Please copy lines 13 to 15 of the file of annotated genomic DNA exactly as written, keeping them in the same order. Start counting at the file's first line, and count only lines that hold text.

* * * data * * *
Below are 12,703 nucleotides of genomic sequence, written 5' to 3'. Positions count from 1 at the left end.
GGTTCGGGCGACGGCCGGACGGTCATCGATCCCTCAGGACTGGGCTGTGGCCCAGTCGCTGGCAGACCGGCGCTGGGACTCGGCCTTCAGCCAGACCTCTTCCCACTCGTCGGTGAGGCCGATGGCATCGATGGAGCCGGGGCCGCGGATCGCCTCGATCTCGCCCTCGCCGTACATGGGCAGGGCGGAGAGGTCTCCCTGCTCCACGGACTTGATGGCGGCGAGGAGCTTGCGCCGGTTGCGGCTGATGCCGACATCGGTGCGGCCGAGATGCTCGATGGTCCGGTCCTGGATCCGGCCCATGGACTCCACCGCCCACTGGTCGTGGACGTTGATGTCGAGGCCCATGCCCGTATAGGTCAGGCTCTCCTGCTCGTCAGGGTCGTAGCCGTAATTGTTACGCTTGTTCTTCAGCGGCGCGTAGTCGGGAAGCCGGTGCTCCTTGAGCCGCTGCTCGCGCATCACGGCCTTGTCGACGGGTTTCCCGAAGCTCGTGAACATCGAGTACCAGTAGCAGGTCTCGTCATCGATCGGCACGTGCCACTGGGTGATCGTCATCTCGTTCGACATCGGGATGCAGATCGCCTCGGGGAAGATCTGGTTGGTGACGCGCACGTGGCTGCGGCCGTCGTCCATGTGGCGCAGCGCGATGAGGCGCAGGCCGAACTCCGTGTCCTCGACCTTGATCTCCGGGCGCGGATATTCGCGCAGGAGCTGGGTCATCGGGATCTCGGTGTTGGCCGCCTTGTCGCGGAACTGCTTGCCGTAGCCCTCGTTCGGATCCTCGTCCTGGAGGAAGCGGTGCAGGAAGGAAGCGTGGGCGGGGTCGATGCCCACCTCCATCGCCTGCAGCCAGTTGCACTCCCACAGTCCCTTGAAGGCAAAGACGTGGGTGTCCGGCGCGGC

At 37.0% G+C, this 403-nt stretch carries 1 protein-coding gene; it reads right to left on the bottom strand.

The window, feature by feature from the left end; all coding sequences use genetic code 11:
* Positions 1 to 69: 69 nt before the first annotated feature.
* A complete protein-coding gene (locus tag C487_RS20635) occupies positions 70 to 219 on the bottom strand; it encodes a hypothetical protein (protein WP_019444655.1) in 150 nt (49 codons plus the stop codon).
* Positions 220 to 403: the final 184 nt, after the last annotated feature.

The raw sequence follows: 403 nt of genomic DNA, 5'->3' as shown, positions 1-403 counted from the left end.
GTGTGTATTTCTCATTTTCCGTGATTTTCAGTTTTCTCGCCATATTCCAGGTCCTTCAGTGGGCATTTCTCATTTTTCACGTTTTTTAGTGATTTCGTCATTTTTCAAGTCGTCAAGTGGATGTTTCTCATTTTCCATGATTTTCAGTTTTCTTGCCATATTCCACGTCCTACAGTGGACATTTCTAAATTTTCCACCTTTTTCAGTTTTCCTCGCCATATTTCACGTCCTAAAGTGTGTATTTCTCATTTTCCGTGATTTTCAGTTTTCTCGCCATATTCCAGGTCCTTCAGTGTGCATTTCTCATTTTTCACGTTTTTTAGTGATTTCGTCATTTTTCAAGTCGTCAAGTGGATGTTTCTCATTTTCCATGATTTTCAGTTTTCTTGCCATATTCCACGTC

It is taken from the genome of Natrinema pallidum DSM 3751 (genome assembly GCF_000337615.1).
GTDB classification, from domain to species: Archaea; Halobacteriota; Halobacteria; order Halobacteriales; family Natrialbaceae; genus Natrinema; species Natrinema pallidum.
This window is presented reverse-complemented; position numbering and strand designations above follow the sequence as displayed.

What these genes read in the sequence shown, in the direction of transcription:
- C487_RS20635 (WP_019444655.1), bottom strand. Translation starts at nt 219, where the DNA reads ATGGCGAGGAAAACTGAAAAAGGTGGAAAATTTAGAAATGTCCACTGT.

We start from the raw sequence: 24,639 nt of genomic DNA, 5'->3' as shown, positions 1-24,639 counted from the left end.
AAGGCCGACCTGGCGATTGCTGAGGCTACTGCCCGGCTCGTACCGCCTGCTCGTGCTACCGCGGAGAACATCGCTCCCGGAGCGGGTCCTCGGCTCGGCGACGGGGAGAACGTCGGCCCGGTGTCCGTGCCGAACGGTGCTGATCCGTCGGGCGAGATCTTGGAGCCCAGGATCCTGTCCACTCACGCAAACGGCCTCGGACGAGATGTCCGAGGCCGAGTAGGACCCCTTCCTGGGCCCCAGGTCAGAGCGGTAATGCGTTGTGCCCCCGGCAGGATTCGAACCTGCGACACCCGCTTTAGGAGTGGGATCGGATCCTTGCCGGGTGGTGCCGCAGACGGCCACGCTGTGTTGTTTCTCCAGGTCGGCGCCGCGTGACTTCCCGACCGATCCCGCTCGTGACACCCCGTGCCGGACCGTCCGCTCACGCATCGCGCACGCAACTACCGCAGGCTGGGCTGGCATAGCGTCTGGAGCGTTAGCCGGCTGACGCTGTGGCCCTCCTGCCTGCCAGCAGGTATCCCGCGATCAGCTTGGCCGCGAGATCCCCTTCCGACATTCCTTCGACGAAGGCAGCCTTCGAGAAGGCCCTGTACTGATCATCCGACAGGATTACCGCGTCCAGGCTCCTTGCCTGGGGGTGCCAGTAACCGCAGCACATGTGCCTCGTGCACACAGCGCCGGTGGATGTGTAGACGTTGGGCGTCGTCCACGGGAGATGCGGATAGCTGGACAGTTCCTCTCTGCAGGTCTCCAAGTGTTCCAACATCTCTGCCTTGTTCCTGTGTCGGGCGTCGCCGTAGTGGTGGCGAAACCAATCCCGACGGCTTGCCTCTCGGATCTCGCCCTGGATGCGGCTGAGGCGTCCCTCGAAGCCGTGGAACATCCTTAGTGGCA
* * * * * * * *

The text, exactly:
What these genes read in the sequence shown, in the direction of transcription:
- C487_RS20635 (WP_019444655.1), bottom strand. Translation starts at nt 219, where the DNA reads ATGGCGAGGAAAACTGAAAAAGGTGGAAAATTTAGAAATGTCCACTGT.

We start from the raw sequence: 24,639 nt of genomic DNA, 5'->3' as shown, positions 1-24,639 counted from the left end.